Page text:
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Packaging that knows when food is going bad

Date:
January 7, 2011
Source:
University of Strathclyde
Summary:
Packaging that alerts consumers to food which is starting to go bad is being developed by researchers in the UK.

Professor Andrew Mills with food packaging incorporating the intelligent plastic indicator.
Credit: Image courtesy of University of Strathclyde

Packaging that alerts consumers to food which is starting to go bad is being developed by researchers at the University of Strathclyde in Glasgow.

The project aims to improve food safety and cut unnecessary food waste by developing a new type of indicator, made of 'intelligent plastics' which give a warning, by changing colour, of when food is about to lose its freshness because it has broken or damaged packaging, has exceeded its 'best before' date or has been poorly refrigerated.

An estimated 8.3 million tonnes of household food- most of which could have been eaten- is wasted in the UK each year.

The indicator is to be used as part of a form of food packaging known as modified atmosphere packaging, which keeps food in specially-created conditions that prolong its shelf life.

Freshness indicators typically take the form of labels inserted in a package but these come at a significant cost. Strathclyde researchers are looking to create a new type of indicator which is an integral part of the packaging, and so is far less expensive. The project has received 325,000 in support from the Scottish Enterprise Proof of Concept Programme.

Professor Andrew Mills, who is currently leading the Strathclyde project, said: "At the moment, we throw out far too much food, which is environmentally and economically damaging.

"Modified atmosphere packaging is being used increasingly to contain the growth of organisms which spoil food but the costs of the labels currently used with it are substantial. We are aiming to eliminate this cost with new plastics for the packaging industry.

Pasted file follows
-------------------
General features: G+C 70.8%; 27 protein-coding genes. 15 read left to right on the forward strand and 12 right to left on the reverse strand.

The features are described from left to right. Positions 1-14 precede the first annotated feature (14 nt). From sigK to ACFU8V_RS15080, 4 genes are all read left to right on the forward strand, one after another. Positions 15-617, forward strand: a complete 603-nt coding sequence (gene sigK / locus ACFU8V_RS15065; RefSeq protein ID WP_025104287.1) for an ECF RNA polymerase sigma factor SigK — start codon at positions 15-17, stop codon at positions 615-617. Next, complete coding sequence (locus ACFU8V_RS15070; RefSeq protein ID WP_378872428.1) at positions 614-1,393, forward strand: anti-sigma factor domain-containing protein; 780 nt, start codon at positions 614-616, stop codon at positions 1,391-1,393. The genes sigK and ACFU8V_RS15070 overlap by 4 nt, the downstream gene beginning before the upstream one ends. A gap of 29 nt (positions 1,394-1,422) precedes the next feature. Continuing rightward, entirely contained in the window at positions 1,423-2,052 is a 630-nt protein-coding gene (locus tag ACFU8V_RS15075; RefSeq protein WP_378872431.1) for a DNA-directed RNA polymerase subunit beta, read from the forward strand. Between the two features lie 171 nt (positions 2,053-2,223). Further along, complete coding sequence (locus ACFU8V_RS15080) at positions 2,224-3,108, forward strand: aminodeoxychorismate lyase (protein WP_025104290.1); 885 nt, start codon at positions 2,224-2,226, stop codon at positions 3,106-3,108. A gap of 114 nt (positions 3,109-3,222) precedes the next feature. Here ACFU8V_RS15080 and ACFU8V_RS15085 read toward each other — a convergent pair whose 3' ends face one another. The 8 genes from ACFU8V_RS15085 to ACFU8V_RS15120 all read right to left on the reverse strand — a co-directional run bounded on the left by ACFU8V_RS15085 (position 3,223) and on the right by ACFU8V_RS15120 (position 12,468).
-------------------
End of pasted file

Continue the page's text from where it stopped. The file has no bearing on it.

"We hope that this will reduce the risk of people eating food which is no longer fit for consumption and help prevent unnecessary waste of food. We also hope it will have a direct and positive impact on the meat and seafood industries."

By giving a clear and unambiguous sign that food is beginning to perish, the indicators being developed at Strathclyde could resolve potential confusion about the different significances of 'best before' dates and 'sell-by' dates. They could also help to highlight the need for food to be stored in refrigerators which are properly sealed.

Lisa Branter, acting head of the Proof of Concept Programme, said: "Through the Proof of Concept Programme, we are creating the opportunities to build high value, commercially viable spin-out companies from ground-breaking research ideas. What we want to achieve are more companies of scale created as a result of the Programme, and this project is a great example of an idea which offers real business opportunities."


Story Source:

The above story is based on materials provided by University of Strathclyde. Note: Materials may be edited for content and length.


Cite This Page:

University of Strathclyde. "Packaging that knows when food is going bad." ScienceDaily. ScienceDaily, 7 January 2011. <www.sciencedaily.com/releases/2011/01/110107083739.htm>.
University of Strathclyde. (2011, January 7). Packaging that knows when food is going bad. ScienceDaily. Retrieved September 22, 2014 from www.sciencedaily.com/releases/2011/01/110107083739.htm
University of Strathclyde. "Packaging that knows when food is going bad." ScienceDaily. www.sciencedaily.com/releases/2011/01/110107083739.htm (accessed September 22, 2014).

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